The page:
Christmas radically qualifies the importance of politics.

If your candidate loses, don’t feel too bad, because the result is not all-important. If your candidate wins don’t celebrate too much, because he or she will accomplish far less than promised.

Please don’t misunderstand. I am not saying that politics is irrelevant. Elections are important—perhaps especially in 2020 in the US. Their outcomes shape decisions that help or harm billions of people.

But God was aware of that when he chose to send the Savior of the world to a lowly carpenter’s home in an unimportant colony rather than to the emperor’s family at the center of global power. Furious debates about momentous political decisions were taking place in Rome when the eternal Word became a baby in Bethlehem in 4 BC. Those political debates mattered. If faithful followers of Yahweh could have bent them toward greater peace and justice, they should have. But something vastly more important was happening in Bethlehem.

For centuries a tiny people group called Jews was scattered across the successive Babylonian, Persian, then Greco-Roman empires that dominated a huge part of the world. This minority believed that their god was the only God, the Creator, and the ruler of heaven and earth. They believed that someday God’s Messiah would appear—to overcome evil and injustice, bring peace and goodness for all, forgive sins, transform sinners, and usher in a new time of Messianic shalom. That’s also what Jesus believed as he started his public ministry.

With this difference: Jesus believed he was God’s Messiah sent to begin this marvelous new day. And he rejected violence as the way to inaugurate God’s new kingdom. Instead, he said the wonderful, long-expected kingdom of goodness and peace would grow slowly, like a mustard seed, as more and more people believed in him, decided to follow him, and began to live what he taught.

Was Jesus’ message political? No—and yes. Jesus was not arguing about the current policy questions being debated in Rome. He rejected the notion that military force could bring in the new age of shalom. He did not try to become the next Caesar.

But Jesus’ message and claims were deeply political. At the very center of the Jewish hope that Jesus embraced was the expectation that the Messiah would come to conquer evil and bring peace and justice, not just for the tiny Jewish community but for the whole world. That’s who Jesus said he was. And his death and resurrection were central to the arrival of this new period of history.

As the early Christians reflected back on the astounding events of Jesus’ three short years of public ministry, they confessed that Jesus had been right. The new time of peace and justice had begun. Jesus was—at that moment—King of kings and Lord of lords. Those early Christians dared to make the astounding claim that all authority in heaven and on earth had already been delivered to him.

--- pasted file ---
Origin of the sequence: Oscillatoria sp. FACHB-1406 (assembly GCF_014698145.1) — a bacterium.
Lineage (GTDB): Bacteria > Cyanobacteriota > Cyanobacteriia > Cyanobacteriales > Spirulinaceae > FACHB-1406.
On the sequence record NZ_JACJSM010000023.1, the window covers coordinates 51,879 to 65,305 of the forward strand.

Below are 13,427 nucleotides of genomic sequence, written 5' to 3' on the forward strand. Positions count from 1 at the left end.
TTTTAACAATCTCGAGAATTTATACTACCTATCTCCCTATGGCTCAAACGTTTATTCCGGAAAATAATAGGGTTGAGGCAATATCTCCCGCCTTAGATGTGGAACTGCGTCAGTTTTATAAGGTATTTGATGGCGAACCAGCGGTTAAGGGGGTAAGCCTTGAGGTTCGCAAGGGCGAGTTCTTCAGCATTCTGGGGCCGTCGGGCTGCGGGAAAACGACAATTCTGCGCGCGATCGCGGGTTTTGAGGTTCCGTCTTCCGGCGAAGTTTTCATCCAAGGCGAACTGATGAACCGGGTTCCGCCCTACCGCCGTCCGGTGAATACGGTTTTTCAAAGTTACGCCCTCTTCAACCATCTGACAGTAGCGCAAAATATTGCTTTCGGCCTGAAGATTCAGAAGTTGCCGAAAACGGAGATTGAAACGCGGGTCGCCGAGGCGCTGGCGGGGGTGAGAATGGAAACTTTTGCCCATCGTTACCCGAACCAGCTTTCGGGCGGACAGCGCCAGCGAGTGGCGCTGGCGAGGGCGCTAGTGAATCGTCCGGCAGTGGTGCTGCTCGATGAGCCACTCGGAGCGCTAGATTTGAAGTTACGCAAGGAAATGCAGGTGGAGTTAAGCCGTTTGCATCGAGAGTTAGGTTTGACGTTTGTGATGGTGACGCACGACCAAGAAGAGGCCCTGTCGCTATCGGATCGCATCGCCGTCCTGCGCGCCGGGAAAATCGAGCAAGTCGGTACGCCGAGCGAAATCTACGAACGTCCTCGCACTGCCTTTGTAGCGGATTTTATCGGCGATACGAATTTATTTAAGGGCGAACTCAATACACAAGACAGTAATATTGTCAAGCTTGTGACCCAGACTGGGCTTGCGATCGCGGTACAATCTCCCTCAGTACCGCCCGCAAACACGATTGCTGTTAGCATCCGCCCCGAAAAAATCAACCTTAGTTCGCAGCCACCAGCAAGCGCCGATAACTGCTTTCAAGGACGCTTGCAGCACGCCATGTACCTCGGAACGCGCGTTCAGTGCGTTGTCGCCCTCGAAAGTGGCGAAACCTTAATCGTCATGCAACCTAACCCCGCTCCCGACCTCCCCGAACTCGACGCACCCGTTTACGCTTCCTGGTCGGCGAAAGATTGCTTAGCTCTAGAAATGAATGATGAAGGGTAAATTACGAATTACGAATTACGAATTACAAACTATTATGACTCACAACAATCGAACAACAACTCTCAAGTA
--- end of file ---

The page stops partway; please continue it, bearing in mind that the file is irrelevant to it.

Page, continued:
The big difference from earlier Jewish expectation, of course, was that the old age with its injustice still remained alive and powerful, even as the new kingdom was arriving slowly while more and more people embraced Jesus’ vision and way.

And this way was political, but not in the way Rome was political. Even though Caesar claimed to be “Lord” and “Son of God,” it was really Jesus to whom those titles belonged. Whenever Caesar demanded things that contradicted Jesus’ way, the early Christians followed Jesus, not Caesar. They believed that Jesus’ new kingdom, not Caesar’s policy decisions, would be the most important fact in transforming the world into what the Creator intended.

Does that make Caesar’s—or the president’s—policy decisions irrelevant? Not at all. These decisions greatly affect people’s lives, so whenever we can nudge them toward greater wholeness, we should. But we know that only at Christ’s return will all evil disappear.

Until then, you and I must live out the Christian confession that Jesus alone is Lord. That certainly means  that he must be  Lord of Christians’ personal political decisions.   But it also means that in some basic sense, he is already Lord of presidents and prime ministers, parliaments and congresses—even though it seldom looks like it. 

Christ has chosen the church as the place where his reign is to become most visible and powerful.  And that means that Christians must live and promote biblical values about truth, justice, freedom, life and peace both in their personal lives and their political decisions.  It also means that no matter who wins elections or what politicians do, God’s reign continues to take shape on this earth. When politicians are at their worst, defying Christ and promoting evil, Christ’s kingdom can still advance. (Although when people who claim the name of Jesus join evil politicians, God’s kingdom suffers serious setbacks.) And when politicians are most sympathetic to biblical values, they are still a mixed bag of good and evil, and everything they do is less important than proclaiming the gospel and living as Jesus’ new redeemed body of believers.

I will keep urging Christians to push for wise political decision—especially in 2020! But never forget that politics is not nearly as important as living as Jesus’ new kingdom community and inviting others to embrace his wonderful gospel. 

Bethlehem, not Rome (or Washington), is the center of the universe.

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